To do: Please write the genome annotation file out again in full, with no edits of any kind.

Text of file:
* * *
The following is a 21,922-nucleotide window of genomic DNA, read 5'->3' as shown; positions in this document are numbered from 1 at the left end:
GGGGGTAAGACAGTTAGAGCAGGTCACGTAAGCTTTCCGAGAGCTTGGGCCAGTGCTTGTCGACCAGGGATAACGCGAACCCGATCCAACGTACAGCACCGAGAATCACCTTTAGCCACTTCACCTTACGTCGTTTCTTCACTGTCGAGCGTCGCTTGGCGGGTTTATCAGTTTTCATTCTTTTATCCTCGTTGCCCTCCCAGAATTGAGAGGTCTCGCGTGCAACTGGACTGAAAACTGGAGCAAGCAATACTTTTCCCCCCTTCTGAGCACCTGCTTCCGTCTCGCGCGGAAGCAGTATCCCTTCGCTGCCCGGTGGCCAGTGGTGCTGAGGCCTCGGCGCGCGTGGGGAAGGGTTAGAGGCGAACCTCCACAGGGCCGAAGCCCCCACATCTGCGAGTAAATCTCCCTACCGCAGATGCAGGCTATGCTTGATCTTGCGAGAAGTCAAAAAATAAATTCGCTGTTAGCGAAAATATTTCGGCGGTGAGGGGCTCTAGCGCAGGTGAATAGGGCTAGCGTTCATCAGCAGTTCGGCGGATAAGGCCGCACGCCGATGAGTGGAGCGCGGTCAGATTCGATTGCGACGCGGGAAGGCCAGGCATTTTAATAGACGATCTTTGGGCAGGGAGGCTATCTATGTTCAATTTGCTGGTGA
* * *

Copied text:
The following is a 21,922-nucleotide window of genomic DNA, read 5'->3' as shown; positions in this document are numbered from 1 at the left end:
GGGGGTAAGACAGTTAGAGCAGGTCACGTAAGCTTTCCGAGAGCTTGGGCCAGTGCTTGTCGACCAGGGATAACGCGAACCCGATCCAACGTACAGCACCGAGAATCACCTTTAGCCACTTCACCTTACGTCGTTTCTTCACTGTCGAGCGTCGCTTGGCGGGTTTATCAGTTTTCATTCTTTTATCCTCGTTGCCCTCCCAGAATTGAGAGGTCTCGCGTGCAACTGGACTGAAAACTGGAGCAAGCAATACTTTTCCCCCCTTCTGAGCACCTGCTTCCGTCTCGCGCGGAAGCAGTATCCCTTCGCTGCCCGGTGGCCAGTGGTGCTGAGGCCTCGGCGCGCGTGGGGAAGGGTTAGAGGCGAACCTCCACAGGGCCGAAGCCCCCACATCTGCGAGTAAATCTCCCTACCGCAGATGCAGGCTATGCTTGATCTTGCGAGAAGTCAAAAAATAAATTCGCTGTTAGCGAAAATATTTCGGCGGTGAGGGGCTCTAGCGCAGGTGAATAGGGCTAGCGTTCATCAGCAGTTCGGCGGATAAGGCCGCACGCCGATGAGTGGAGCGCGGTCAGATTCGATTGCGACGCGGGAAGGCCAGGCATTTTAATAGACGATCTTTGGGCAGGGAGGCTATCTATGTTCAATTTGCTGGTGA